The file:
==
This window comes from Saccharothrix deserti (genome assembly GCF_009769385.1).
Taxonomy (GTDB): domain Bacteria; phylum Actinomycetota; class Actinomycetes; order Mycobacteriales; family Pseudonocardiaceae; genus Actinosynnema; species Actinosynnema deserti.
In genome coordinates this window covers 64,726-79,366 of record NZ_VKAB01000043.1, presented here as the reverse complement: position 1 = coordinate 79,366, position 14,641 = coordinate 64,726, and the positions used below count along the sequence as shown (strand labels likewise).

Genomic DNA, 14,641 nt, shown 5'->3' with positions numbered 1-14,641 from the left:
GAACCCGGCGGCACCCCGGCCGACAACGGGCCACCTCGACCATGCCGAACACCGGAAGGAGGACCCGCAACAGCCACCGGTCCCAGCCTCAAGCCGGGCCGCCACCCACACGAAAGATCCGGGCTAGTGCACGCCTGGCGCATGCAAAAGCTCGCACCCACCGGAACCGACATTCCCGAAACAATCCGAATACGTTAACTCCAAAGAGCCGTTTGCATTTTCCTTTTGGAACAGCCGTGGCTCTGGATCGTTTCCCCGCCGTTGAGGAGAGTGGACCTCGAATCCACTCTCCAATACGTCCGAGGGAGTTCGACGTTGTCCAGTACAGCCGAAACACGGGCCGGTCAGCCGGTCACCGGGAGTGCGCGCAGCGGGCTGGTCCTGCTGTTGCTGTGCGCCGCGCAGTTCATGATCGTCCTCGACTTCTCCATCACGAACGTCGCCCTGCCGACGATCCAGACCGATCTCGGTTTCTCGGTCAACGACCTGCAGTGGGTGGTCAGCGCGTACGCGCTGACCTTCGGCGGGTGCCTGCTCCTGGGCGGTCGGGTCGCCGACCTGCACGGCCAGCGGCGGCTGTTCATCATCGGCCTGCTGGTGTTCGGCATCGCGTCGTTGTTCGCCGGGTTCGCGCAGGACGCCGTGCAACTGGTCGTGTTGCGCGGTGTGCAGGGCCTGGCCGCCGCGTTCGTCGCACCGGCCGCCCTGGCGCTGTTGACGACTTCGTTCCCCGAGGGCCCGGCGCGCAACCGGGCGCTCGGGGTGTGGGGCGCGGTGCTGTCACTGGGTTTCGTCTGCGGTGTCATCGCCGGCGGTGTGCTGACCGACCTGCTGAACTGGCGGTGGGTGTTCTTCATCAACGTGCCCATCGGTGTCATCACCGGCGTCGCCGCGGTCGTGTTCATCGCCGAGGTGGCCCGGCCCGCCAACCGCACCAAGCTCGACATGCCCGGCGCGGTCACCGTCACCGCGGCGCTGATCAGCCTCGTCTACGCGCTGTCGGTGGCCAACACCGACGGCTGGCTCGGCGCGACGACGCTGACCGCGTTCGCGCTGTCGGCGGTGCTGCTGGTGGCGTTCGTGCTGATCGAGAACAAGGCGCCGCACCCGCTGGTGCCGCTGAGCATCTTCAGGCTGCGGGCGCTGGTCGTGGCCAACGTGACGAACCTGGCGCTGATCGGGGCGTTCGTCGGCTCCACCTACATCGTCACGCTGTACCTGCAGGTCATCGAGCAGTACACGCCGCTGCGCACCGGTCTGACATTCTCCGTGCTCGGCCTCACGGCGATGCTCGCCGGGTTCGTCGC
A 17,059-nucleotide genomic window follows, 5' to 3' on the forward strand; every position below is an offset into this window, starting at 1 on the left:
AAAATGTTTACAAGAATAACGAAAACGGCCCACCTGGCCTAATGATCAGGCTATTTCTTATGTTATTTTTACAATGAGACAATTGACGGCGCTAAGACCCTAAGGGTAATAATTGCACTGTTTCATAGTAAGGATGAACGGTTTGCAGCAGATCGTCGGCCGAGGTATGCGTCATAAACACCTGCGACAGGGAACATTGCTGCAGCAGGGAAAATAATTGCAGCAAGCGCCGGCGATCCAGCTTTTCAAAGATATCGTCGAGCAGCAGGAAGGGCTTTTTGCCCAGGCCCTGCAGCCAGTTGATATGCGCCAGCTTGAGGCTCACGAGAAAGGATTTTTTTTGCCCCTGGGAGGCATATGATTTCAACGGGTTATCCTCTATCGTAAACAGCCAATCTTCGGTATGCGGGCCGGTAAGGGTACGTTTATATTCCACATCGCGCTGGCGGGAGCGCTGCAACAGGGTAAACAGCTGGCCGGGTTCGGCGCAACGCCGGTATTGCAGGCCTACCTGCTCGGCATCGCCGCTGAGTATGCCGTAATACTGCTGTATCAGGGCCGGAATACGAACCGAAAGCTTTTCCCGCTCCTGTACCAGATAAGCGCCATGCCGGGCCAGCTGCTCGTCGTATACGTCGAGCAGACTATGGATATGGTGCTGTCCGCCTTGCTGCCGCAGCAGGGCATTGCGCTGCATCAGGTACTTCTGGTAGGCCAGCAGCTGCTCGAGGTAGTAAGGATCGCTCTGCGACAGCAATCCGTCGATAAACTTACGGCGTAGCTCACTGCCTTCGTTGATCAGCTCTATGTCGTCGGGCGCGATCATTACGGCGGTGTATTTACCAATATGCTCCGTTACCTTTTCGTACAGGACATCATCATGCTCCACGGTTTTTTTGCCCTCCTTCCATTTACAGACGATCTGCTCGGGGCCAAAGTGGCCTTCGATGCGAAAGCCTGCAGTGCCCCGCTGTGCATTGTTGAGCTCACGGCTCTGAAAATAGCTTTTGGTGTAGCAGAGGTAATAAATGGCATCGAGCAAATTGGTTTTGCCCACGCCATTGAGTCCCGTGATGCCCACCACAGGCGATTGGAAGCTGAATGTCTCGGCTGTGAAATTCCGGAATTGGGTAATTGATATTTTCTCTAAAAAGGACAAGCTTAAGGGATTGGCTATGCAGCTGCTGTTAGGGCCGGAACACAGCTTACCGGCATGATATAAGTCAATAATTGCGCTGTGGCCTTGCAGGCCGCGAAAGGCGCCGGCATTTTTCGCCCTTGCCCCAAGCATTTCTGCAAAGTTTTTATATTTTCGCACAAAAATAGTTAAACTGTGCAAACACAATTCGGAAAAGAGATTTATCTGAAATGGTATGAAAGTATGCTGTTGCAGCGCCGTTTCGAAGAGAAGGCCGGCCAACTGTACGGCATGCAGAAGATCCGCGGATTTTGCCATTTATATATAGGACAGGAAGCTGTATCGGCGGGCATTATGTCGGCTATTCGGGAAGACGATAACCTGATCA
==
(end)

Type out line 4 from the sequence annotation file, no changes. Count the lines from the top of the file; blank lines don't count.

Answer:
Genomic DNA, 14,641 nt, shown 5'->3' with positions numbered 1-14,641 from the left: